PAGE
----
1914 Underslung Six returns home to Martinsburg

Only known remaining Norwalk automobile back in the city where it was built

Only known remaining Norwalk automobile back in the city where it was built

September 29, 2008|By DAVE McMILLION

MARTINSBURG, W.Va. -- After being owned by a Colorado rancher 1,700 miles from Martinsburg, the car was back home.

The bright yellow 1914 Norwalk Underslung Six with its Vulcan electric shifter -- considered to be an advanced concept for its time -- sat under a pavilion at Poor House Farm Park on Sunday and those responsible for its return could hardly believe their eyes.

"It's almost like a dream," said Chris Breeze, vice president of The Friends of the Norwalk Foundation Inc.

"This is just a great opportunity and just a great day for Berkeley County and the city of Martinsburg. This car doesn't need to be anywhere else but here," said Martin Frye, treasurer of the organization.

Breeze, Frye and dozens of others were celebrating the successful acquisition of the only known Norwalk vehicle to exist in the world -- a lasting glimpse of the automobile production plant that operated in a huge brick building near the intersection of Porter and John streets in the city.


The Norwalk Motor Car Co. started in Norwalk, Ohio, in 1910, but soon ran into financial trouble and folded quickly, according to a historical account from The Friends of the Norwalk Foundation.

Investors in Martinsburg bought the company and its remaining parts, and moved the operation here, according to the account.

It was a unique, small-town story about a car company that struggled with money problems and had slow production but was considered a pioneer in automobile design.

The car's Vulcan electric shifter -- which was only on 25 of the cars -- allowed the driver to select speeds from a silver mechanism attached near the steering wheel. The driver would push button one to start out and push the clutch to engage the gear. The driver would repeat the process by going to buttons two and three as speeds increased.

That was much simpler from other cars at the time -- like Ford's Model T -- which used a complicated shifting procedure.

"The weakest woman can handle the car without extending her strength in the remotest degree," according to an old Norwalk magazine advertisement that offered two models for $2,650 and $3,500.

One of the most important features of the car was its "underslung" chassis design, which placed the frame of the car well below the spring suspension and axles, lowering the center of gravity and making the car practically rollover-proof, according to The Friends of the Norwalk Foundation.

"This car's got class," Garry Murphy, historian of Friends of the Norwalk Foundation, said as he looked at the 1914 model at Poor House Farm Park.

Murphy, a 69-year-old Berkeley County resident who has been researching the Norwalk Motor Car Co. since he was in high school, said the cars were painted with a varnish-type paint, which took a long time to dry. To speed up the drying process, workers poured fuel in troughs around the perimeter of a room in the Martinsburg plant and lit the fuel, Murphy said. They would then close the room and let the heat dry the paint, Murphy said.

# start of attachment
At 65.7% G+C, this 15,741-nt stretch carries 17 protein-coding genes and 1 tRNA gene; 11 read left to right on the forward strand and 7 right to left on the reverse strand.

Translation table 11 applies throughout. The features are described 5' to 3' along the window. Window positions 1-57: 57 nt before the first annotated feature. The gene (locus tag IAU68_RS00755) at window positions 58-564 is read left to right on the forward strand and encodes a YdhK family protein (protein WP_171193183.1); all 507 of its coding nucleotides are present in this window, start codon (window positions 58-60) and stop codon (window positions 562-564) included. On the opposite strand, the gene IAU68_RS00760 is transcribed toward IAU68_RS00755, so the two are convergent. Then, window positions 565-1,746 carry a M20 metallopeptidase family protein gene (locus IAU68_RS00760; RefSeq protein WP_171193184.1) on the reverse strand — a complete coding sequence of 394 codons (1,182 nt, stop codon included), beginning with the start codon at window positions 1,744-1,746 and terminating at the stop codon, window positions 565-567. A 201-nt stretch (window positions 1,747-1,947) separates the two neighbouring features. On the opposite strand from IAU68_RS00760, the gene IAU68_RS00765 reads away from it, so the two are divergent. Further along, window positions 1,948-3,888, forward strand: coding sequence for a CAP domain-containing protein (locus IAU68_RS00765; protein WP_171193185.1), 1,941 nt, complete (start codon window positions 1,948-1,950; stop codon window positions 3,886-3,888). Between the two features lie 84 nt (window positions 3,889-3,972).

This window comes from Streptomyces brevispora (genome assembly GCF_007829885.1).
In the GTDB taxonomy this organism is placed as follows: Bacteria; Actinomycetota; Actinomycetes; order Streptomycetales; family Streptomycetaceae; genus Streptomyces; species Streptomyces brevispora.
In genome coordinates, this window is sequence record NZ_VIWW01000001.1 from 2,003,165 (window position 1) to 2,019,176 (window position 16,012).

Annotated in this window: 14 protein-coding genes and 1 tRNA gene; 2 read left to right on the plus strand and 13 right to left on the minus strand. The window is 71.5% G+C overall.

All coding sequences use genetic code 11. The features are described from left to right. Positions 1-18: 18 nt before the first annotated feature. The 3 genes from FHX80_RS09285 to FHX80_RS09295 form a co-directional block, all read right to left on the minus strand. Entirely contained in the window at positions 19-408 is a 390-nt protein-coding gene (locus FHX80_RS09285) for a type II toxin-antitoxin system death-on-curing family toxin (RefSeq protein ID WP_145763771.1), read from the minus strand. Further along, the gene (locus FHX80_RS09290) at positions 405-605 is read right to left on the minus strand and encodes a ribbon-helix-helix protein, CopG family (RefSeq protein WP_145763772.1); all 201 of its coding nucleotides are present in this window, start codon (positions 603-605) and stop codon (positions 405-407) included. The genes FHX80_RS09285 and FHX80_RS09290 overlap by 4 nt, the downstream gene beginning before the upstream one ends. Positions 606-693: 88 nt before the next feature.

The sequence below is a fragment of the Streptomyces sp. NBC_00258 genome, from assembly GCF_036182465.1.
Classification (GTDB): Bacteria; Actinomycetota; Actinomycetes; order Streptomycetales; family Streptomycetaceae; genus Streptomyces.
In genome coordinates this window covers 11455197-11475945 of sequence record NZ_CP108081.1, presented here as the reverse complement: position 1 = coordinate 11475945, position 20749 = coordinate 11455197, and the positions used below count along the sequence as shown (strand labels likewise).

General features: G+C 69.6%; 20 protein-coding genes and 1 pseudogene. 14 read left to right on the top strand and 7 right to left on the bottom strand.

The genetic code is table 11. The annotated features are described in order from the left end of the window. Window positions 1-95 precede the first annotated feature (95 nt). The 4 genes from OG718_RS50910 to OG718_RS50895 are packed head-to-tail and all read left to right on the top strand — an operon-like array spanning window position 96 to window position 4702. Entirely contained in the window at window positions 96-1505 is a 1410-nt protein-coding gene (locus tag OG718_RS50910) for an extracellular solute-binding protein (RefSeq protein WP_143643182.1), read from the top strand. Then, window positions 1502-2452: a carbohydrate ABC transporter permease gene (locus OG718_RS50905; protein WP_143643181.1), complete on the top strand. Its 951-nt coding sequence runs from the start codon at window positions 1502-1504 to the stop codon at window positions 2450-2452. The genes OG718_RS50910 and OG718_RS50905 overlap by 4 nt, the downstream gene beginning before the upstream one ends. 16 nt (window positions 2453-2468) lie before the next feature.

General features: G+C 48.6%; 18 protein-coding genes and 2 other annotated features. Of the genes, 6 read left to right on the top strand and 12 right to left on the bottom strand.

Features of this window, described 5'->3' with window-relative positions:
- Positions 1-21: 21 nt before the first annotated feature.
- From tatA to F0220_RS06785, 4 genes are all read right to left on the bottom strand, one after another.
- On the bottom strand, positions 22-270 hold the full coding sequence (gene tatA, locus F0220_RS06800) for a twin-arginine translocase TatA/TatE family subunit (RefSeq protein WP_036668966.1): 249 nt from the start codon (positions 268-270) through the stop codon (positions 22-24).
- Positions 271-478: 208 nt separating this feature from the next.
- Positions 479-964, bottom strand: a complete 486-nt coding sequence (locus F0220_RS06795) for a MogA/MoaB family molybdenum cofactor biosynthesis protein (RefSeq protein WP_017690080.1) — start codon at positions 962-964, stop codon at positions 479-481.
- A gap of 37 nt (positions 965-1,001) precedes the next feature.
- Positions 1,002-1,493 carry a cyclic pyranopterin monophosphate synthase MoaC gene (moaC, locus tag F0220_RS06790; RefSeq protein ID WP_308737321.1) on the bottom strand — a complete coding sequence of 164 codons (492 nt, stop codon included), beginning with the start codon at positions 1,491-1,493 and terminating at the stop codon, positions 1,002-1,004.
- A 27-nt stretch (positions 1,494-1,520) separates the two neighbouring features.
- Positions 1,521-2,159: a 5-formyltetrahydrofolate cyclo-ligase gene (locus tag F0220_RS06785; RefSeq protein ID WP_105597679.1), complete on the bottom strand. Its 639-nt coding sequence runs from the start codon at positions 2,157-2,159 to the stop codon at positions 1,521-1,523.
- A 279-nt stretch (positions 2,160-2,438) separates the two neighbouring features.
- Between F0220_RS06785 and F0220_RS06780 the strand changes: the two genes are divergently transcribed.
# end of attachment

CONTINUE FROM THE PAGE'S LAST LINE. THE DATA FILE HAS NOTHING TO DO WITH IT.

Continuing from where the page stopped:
Parts for the cars were obtained from various sources and some parts came from a brass foundry in Ranson, W.Va., foundation members said.

About 35 workers produced two cars a week and the company -- which was never financially stable -- was forced to close by a judge in 1915 as part of a bankruptcy case, according to the historical account. The company reorganized and continued production but was closed for good in 1922, according to the account.

It is not known how many Norwalks were made because the company's records were eventually hauled off to a dump, Murphy said, and the old Norwalk building was destroyed by a fire in 1989.

Few people locally are aware of the company's existence here, Breeze said.

When Freddie Gantt, president of The Friends of the Norwalk Foundation, was raising money to buy the yellow 1914 model, he went to a local salvage yard business to see if it could help, Breeze said. When Gantt showed a man at the salvage yard the round Norwalk emblem that appeared on the cars, the man remembered when his business was asked to help clean up a site in the Back Creek area where there was an old truck with the Norwalk emblem. Trucks also were built on the Norwalk chassis.

"He said it was sent up to the salvage yard and it was crushed," Breeze said.

About six years ago, Breeze, also a member of the Norwalk Antique Car Club, said he discovered that the last known existing Norwalk car was owned by Shirley Hoffman, a rancher in Longmont, Colo.

Hoffman owned the car for about 18 years and bought it from a man to help him through some bankruptcy problems, foundation members said.

Breeze discovered that the car almost went to auction and contacted Hoffman, pleading with her that the car should be returned to Martinsburg.

Breeze said Hoffman told him the selling price was $300,000, but the Norwalk Antique Car Club didn't have that kind of money.

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